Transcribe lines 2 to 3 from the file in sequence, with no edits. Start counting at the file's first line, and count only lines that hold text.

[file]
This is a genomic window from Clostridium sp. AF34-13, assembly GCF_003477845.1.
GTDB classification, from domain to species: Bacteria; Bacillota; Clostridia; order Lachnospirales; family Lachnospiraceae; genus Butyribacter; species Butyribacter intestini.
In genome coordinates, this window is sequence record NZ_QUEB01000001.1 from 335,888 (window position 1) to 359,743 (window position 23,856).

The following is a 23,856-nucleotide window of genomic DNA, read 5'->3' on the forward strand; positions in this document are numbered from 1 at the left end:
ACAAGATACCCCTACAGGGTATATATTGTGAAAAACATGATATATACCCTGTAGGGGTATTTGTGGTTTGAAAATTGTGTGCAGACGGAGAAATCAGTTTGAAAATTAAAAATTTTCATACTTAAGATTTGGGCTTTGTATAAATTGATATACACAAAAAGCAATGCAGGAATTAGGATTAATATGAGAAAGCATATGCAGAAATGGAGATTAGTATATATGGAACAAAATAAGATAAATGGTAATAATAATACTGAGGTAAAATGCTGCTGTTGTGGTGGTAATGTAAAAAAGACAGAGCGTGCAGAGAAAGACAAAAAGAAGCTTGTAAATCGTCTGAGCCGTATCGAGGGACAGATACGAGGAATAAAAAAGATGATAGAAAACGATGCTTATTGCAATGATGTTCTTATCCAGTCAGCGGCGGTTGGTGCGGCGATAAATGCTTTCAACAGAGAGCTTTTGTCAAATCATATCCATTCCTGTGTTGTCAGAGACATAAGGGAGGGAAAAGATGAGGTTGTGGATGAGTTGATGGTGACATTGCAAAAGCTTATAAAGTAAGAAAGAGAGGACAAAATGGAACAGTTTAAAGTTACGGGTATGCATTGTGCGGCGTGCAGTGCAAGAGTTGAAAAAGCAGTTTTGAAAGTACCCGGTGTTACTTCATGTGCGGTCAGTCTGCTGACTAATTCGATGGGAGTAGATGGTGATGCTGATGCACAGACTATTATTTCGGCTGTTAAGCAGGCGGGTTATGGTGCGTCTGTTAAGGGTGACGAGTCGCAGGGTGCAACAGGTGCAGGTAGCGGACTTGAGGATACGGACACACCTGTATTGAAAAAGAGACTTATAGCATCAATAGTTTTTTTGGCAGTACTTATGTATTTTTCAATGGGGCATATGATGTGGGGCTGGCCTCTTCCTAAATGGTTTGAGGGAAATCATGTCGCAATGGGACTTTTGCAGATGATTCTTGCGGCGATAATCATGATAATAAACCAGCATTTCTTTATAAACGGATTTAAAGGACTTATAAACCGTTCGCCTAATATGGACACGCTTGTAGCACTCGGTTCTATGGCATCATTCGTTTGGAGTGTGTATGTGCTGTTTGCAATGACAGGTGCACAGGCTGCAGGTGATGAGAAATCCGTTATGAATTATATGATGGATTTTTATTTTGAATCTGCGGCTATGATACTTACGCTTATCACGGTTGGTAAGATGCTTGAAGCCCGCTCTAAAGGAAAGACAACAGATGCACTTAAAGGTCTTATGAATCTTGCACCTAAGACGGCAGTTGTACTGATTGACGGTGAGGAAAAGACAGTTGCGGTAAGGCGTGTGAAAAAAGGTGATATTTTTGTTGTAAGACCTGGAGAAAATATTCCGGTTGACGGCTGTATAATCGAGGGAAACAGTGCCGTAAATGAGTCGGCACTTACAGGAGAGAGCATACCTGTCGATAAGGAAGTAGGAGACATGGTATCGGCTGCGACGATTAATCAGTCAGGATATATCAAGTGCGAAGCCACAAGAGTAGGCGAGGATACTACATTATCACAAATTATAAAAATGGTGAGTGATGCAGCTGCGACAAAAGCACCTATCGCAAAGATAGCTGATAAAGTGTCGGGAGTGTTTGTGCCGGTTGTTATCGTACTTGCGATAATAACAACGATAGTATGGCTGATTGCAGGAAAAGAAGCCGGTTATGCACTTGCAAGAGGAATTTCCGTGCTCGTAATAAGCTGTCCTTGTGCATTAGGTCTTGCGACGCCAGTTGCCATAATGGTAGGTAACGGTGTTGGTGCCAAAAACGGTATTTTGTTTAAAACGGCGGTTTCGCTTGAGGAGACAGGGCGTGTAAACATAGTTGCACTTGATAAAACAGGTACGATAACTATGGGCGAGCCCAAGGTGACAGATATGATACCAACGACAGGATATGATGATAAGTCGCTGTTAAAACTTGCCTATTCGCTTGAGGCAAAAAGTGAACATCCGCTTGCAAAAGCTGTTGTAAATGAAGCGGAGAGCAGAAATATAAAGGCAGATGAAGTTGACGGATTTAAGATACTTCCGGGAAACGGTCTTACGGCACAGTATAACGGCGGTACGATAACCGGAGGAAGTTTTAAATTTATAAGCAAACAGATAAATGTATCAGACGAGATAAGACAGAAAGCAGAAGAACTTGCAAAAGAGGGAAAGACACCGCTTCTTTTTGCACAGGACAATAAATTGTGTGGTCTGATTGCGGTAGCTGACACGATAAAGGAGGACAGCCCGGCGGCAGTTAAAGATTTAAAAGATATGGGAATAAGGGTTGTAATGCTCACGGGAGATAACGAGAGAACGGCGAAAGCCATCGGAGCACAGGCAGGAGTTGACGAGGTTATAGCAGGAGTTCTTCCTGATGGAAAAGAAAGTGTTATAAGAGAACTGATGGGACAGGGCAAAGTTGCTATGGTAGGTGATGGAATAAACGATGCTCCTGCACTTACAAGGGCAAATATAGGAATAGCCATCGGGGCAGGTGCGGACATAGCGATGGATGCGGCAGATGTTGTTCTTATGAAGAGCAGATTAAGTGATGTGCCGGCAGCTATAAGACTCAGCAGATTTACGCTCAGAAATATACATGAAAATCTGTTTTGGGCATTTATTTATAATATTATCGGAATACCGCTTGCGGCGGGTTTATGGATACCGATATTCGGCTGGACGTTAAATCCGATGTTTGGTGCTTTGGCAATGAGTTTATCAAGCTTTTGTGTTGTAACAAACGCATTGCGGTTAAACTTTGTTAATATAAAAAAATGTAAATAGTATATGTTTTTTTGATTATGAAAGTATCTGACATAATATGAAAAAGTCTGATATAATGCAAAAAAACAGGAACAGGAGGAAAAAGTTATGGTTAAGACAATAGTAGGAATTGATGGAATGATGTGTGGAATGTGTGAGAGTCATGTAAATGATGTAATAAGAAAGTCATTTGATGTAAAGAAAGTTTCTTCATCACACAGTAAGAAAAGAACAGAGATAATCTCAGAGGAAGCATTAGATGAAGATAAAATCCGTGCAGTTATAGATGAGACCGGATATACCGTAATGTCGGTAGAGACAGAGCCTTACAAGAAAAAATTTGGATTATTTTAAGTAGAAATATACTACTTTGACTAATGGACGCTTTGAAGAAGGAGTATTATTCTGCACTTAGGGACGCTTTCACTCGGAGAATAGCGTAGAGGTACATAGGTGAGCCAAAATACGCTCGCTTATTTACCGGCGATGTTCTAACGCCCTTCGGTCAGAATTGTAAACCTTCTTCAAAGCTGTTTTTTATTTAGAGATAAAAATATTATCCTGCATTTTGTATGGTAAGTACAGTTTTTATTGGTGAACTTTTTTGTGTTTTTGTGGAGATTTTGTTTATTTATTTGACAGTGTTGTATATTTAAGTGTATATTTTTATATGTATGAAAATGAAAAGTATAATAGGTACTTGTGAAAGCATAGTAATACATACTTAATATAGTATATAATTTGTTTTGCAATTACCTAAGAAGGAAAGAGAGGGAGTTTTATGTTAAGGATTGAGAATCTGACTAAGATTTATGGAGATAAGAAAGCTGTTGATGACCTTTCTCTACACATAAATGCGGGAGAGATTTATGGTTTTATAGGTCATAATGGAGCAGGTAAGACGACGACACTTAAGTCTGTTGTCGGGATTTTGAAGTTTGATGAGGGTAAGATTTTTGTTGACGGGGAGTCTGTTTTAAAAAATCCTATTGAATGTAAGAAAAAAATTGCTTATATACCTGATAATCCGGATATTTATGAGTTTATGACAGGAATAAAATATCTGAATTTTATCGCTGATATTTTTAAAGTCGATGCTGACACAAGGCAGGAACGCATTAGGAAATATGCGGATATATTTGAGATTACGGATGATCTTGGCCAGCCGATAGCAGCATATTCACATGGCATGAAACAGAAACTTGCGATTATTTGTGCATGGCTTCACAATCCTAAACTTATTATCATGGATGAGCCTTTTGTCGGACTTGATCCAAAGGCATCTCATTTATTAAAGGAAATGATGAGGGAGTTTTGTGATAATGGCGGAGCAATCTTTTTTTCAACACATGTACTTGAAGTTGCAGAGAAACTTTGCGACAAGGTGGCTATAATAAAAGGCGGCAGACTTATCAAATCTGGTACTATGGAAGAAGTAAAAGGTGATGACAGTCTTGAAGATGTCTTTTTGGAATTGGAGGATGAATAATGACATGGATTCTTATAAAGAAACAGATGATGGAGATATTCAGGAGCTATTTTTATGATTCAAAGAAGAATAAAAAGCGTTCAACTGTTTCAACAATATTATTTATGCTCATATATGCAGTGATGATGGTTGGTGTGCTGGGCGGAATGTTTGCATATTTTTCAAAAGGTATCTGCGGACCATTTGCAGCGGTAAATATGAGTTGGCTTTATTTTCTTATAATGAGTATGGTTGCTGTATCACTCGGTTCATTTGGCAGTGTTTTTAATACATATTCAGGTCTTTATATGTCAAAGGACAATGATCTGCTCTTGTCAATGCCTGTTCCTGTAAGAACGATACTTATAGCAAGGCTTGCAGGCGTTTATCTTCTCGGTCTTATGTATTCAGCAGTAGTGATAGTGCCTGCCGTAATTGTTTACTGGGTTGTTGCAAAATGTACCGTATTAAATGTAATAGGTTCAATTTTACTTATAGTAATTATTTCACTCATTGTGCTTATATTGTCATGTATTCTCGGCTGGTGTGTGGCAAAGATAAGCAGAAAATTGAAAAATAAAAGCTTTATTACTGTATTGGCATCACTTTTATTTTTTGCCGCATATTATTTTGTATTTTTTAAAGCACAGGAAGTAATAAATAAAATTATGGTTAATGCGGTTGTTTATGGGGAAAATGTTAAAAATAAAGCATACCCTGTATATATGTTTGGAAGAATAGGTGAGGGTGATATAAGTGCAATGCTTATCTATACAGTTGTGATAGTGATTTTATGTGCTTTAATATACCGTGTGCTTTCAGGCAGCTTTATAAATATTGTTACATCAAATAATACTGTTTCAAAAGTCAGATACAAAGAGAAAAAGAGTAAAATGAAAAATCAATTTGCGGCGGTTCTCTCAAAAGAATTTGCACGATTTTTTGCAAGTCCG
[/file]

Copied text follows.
GTDB classification, from domain to species: Bacteria; Bacillota; Clostridia; order Lachnospirales; family Lachnospiraceae; genus Butyribacter; species Butyribacter intestini.
In genome coordinates, this window is sequence record NZ_QUEB01000001.1 from 335,888 (window position 1) to 359,743 (window position 23,856).